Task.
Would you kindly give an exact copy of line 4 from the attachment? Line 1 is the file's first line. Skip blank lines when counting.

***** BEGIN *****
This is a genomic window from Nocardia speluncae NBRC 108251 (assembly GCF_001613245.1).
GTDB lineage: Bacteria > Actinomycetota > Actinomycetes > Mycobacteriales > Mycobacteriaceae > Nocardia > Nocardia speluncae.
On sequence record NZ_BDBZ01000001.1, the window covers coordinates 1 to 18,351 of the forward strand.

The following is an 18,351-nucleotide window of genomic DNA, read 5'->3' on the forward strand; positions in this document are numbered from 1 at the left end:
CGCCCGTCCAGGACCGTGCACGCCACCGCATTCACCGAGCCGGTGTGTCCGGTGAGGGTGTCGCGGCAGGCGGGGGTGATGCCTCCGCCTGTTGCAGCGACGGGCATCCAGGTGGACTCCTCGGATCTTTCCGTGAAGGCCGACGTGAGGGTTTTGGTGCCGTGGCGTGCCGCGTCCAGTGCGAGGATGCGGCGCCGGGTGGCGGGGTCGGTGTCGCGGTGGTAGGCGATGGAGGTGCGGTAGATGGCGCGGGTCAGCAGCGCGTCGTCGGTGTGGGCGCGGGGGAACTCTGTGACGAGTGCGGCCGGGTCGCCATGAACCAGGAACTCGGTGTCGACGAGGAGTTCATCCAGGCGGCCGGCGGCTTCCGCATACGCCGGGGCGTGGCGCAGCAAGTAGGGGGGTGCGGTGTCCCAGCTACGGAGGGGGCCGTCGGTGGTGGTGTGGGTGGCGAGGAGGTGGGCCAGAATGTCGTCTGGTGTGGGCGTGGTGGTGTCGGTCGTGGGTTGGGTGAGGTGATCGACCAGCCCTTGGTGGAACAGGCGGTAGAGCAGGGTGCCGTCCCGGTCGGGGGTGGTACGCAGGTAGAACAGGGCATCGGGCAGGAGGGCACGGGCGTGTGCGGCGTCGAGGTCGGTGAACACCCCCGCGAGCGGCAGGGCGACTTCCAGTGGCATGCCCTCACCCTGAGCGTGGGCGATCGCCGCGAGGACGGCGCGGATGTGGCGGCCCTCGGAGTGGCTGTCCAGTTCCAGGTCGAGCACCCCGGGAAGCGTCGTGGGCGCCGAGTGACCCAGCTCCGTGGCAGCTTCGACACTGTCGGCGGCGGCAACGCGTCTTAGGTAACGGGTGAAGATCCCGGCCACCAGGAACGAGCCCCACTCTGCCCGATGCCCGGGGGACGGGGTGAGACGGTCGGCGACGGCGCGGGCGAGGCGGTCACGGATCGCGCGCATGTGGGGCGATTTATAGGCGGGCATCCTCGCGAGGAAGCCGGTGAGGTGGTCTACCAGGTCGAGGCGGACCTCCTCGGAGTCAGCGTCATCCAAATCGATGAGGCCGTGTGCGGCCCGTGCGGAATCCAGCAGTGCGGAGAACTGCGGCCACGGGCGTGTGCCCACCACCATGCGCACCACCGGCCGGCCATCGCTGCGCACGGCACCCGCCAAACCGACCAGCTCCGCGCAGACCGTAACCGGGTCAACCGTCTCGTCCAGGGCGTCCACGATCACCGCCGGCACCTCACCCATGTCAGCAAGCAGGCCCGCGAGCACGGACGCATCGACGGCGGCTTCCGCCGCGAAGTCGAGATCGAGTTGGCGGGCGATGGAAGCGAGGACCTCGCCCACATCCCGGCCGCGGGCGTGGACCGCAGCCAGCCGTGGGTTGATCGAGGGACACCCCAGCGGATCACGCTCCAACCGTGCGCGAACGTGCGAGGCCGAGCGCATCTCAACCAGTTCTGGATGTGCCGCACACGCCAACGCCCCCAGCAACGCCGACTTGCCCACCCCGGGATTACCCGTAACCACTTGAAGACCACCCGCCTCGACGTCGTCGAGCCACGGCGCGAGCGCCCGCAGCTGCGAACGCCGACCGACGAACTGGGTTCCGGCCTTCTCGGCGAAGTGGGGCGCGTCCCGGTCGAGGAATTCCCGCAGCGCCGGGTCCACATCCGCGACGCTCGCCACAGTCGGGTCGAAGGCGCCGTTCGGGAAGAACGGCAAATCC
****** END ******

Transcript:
The following is an 18,351-nucleotide window of genomic DNA, read 5'->3' on the forward strand; positions in this document are numbered from 1 at the left end: